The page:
What is winning the SPL title worth? In strictly cash terms, what does it get for you? Last year, the winner of the title got £3.35 million. It’s a paltry sum. We spent £1 million more than that buying Kyogo Furuhashi in the summer.
Yesterday, amongst other things, Stewart Robertson openly boasted about how “investors” at Ibrox had sunk £100 million into the club in the course of their climb to the title. If any other organisation in the country said that it had spent a nine finger sum to win a low seven figures every single one of us would conclude that its directors were nutters.
There was no “investment” over there. Investment means that you put your money into something to grow it. You don’t piss it against the wall. That’s not investing. That’s living for today and damn tomorrow. It is lunacy. They are boasting about a form of madness, a form of financial incontinence, and the press is lapping it up like champagne.
This corrupts Scottish football. No other club is run this way. Can you imagine their club without that largesse? Can you imagine what it would be? Third place in the league? Fourth? People look at the size of them and think they would definitely be first or second, but be real; take that £100 million away and tell me that you believe they’d be even be close to us.
To even run a club like that, without paying a single footballer, costs tens of millions every year. Imagine the size of the Ibrox football budget without director’s loans propping it up. That’s a mid-table side, whatever way you dress it up.
So it cheats the whole of the sport; this isn’t about just one club, our club. I have seen the reaction fans of Aberdeen and St Johnstone and Hibs and others have to these sort of articles, and I can only conclude that they get what they deserve and instead of facing up to the reality of this they’d rather claim it was just bitching between “the Glasgow fans.”
It is difficult, verging on impossible, to feel sorry for people who will not act in their own best interests and instead seek to sneer at “paranoids and obsessives” who care enough about their own club to fight for every inch of the ground.
The media is a whole other story, a clown car filled with jokers who can’t see what’s staring them in the face. Their view of Ibrox is that the board there has been a success story; those are not figures which spell success. That entire club is built on a layer of sand … it cannot be sustained. It will not be sustained. And when it ends it will not end well.
But the press never acknowledges that, although it’s absolutely obvious to the rest of us. Does it really take them confronting the worst case scenario to ask this question? And what is the worst case scenario? Let’s look at worst case scenarios before.
Brooks Mileson funded Gretna until he died. Their entire club collapsed the second he was no longer there to write the cheques. The same happened at Blackburn with Jack Walker. They never recovered. It happened at Ibrox when Murray no longer had the Murray International bank debt to swallow up the one at Rangers. It happened at Hearts, at Hibs, at Motherwell in Scotland already when wealthy owners were no longer prepared to stump up the cash.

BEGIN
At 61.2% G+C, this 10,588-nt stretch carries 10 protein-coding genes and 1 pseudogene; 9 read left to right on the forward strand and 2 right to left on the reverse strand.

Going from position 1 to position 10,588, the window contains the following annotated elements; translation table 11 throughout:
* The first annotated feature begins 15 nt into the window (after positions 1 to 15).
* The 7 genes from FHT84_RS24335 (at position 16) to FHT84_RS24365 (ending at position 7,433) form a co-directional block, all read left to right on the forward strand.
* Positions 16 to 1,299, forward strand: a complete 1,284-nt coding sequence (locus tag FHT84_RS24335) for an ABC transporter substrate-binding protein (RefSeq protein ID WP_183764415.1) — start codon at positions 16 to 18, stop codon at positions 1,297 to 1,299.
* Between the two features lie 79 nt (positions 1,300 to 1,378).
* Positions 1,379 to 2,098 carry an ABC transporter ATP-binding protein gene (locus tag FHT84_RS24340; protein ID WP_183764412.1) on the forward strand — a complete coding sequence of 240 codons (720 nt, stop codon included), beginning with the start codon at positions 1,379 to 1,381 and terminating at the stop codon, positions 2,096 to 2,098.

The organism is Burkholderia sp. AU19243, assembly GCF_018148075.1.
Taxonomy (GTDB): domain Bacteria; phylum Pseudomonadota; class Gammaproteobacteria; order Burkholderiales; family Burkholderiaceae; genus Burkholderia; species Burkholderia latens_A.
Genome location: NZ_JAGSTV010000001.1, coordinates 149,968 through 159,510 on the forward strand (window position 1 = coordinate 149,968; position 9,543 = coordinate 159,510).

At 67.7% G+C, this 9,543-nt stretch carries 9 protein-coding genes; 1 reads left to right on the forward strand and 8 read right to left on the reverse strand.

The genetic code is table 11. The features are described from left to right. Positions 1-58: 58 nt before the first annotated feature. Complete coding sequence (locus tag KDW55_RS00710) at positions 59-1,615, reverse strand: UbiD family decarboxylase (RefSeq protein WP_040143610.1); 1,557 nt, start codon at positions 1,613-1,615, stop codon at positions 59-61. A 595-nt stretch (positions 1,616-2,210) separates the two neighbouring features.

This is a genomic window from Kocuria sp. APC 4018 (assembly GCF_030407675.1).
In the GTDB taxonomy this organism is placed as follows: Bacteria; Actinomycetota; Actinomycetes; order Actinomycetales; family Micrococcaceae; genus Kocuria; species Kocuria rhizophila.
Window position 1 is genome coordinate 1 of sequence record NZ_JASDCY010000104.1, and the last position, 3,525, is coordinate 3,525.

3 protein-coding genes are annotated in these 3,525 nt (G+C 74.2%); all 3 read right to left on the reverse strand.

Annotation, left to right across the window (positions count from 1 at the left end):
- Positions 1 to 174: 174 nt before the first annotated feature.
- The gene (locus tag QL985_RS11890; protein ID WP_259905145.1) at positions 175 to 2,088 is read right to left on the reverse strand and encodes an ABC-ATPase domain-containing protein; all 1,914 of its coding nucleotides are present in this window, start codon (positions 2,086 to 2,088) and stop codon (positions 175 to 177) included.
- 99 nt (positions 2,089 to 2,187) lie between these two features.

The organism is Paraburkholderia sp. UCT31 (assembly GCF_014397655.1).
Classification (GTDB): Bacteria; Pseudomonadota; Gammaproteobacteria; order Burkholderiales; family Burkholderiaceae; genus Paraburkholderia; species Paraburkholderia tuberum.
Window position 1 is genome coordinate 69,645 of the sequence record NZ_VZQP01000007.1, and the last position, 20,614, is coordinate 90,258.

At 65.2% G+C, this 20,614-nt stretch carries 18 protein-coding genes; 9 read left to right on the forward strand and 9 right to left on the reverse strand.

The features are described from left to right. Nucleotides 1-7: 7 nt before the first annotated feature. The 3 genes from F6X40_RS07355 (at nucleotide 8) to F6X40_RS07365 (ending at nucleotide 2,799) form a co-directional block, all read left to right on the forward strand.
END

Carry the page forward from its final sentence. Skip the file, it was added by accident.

Administration, if you’re lucky. The complete eradication of the club if you aren’t. It has happened all across football, multiple times, when sugar daddy owners or over-generous “investors” lose their will to keep writing cheques. It happened right in front of our eyes, on Netflix, as first Ellis Short and then Stewart Donald got tired bailing out Sunderland.
Remember what Charlie Methven said in the documentary? The entire business model was predicated on the idea that bills came in, and instead of the club paying them they sent them to Florida where someone wrote a cheque. He and Donald were aghast at the way the club had been run, with staff who never felt that it was their duty or responsibility to take ownership of any decision-making. That’s what a sugar-daddy owner breeds; complacency.
And when that owner, or “investor” is no longer there to play the mug, what then? What happens when all the numbers in the accounts have to add up? When there’s no longer a bottomless pit of Someone Else’s Money for when the bills come due?
The press should not be applauding this like performing seals waiting for a fish; it is ridiculous. It is not the way a smart business is run; it is not the way football in Scotland should be run in the aftermath of 2012. It shows that nothing was learned then, that no lessons were taken on board, that the madness of that period was never really checked.
Imagine openly boasting that you had pissed away millions of pounds of “investor” money to win a Scottish Premier League title bauble. A one-off day of glory, marred by the scandalous behaviour of your club’s fans. Was it worth it? Only a fool would say yes, only a complete moron would think that anyone involved in writing those cheques ever got a good deal.
It is a ridiculous thing to be proud of. It should be a source of shame for that man to stand there having presided over such profligacy. And he’s as proud as a dad with a new-born. Scottish football places so much trust and power in the hands of people you wouldn’t want running a charity shop. As long as they are based at Ibrox, they are feted like heroes instead of scorned as fools.